If today's political landscape isn't divisive enough for you, director Rob Reiner invites you to revisit the turbulence and grief inherited by President Lyndon Baines Johnson in the wake of JFK's 1963 assassination.
"LBJ," opening Friday, stars Woody Harrelson as the strapping Texan who stepped up when thrust into the presidency to help heal a racially divided country and pass landmark legislation, including the Civil Rights Act, only to be dragged down by the Vietnam War.
"Harrelson is consistently entertaining," says the Hollywood Reporter. "He and Reiner push non-P.C. freedom of speech a lot farther than 'All the Way,'" the LBJ biopic starring Bryan Cranston that aired last year on HBO.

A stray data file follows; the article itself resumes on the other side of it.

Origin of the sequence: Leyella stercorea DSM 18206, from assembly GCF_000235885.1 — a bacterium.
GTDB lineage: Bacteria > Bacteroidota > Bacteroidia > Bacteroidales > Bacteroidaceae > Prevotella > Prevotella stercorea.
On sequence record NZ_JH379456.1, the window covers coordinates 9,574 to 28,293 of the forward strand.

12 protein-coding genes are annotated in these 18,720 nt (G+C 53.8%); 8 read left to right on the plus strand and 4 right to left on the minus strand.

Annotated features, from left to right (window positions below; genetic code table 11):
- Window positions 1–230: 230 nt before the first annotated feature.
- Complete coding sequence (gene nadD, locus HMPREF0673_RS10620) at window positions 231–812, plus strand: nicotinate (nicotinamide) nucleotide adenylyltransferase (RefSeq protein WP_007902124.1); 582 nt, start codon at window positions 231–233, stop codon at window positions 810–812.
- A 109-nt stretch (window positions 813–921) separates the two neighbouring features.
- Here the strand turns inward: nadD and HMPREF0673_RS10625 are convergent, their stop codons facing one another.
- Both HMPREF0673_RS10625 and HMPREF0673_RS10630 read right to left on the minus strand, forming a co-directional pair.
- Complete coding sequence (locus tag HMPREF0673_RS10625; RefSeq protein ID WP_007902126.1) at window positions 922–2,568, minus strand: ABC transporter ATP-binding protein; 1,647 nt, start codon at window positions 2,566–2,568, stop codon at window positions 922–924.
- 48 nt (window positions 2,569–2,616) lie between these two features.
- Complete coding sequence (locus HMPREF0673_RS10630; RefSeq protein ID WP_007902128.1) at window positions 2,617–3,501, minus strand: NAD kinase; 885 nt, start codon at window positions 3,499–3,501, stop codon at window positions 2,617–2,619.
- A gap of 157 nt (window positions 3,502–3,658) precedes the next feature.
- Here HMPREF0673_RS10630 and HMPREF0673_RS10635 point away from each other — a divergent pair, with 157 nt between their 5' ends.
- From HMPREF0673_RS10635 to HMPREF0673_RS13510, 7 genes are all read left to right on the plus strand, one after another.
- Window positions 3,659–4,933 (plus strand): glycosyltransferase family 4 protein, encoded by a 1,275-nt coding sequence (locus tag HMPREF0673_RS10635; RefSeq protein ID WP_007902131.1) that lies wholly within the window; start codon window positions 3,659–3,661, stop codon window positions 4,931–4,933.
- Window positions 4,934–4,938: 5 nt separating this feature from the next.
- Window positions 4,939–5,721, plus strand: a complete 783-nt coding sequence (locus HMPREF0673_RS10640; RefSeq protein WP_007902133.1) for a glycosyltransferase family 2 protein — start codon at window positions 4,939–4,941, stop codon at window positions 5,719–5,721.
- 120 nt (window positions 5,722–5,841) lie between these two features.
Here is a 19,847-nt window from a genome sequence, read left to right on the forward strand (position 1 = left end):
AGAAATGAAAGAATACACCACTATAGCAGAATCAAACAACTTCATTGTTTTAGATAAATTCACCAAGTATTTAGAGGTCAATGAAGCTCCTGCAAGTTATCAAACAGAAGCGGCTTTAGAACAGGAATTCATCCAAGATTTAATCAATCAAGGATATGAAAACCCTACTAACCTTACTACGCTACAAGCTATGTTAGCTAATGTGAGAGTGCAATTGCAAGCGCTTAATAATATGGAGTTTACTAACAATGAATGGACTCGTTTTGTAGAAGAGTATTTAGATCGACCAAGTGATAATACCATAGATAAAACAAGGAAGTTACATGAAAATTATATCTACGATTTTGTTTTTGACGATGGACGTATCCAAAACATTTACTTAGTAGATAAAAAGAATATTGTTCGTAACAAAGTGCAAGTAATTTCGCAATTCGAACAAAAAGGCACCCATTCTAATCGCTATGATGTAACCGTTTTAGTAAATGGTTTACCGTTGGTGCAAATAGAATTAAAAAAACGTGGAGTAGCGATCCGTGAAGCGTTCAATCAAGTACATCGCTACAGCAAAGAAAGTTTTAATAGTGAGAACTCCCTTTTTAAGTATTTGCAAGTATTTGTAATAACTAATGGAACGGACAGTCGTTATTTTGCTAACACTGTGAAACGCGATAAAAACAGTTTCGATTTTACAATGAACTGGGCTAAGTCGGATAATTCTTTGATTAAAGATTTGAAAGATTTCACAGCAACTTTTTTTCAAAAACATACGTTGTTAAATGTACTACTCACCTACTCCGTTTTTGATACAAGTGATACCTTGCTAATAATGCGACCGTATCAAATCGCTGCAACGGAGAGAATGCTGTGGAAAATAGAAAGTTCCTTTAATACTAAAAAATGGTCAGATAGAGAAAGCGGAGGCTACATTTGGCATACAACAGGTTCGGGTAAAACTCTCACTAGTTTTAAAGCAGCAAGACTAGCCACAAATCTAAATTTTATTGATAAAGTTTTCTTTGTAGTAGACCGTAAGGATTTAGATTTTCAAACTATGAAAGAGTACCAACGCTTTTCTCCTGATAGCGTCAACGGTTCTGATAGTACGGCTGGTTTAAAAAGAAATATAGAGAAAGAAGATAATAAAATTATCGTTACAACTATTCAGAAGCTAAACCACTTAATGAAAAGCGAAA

The political drama is earning especially strong reviews for its all-star cast, including Jennifer Jason Leigh as Lady Bird Johnson, Richard Jenkins as segregationist Senator Richard Russell of Georgia, and Bill Pullman as Sen. Ralph Yarborough of Texas, the only Southerner in the Senate to vote for every civil rights bill from 1957 to 1970.
Reiner "emphasizes Johnson's pathos as a brilliant power player who felt unloved by the electorate," notes the New Yorker, though "the film's portrait of conscience and courage is drawn with a very broad brush."
Photo: Castle Rock Entertainment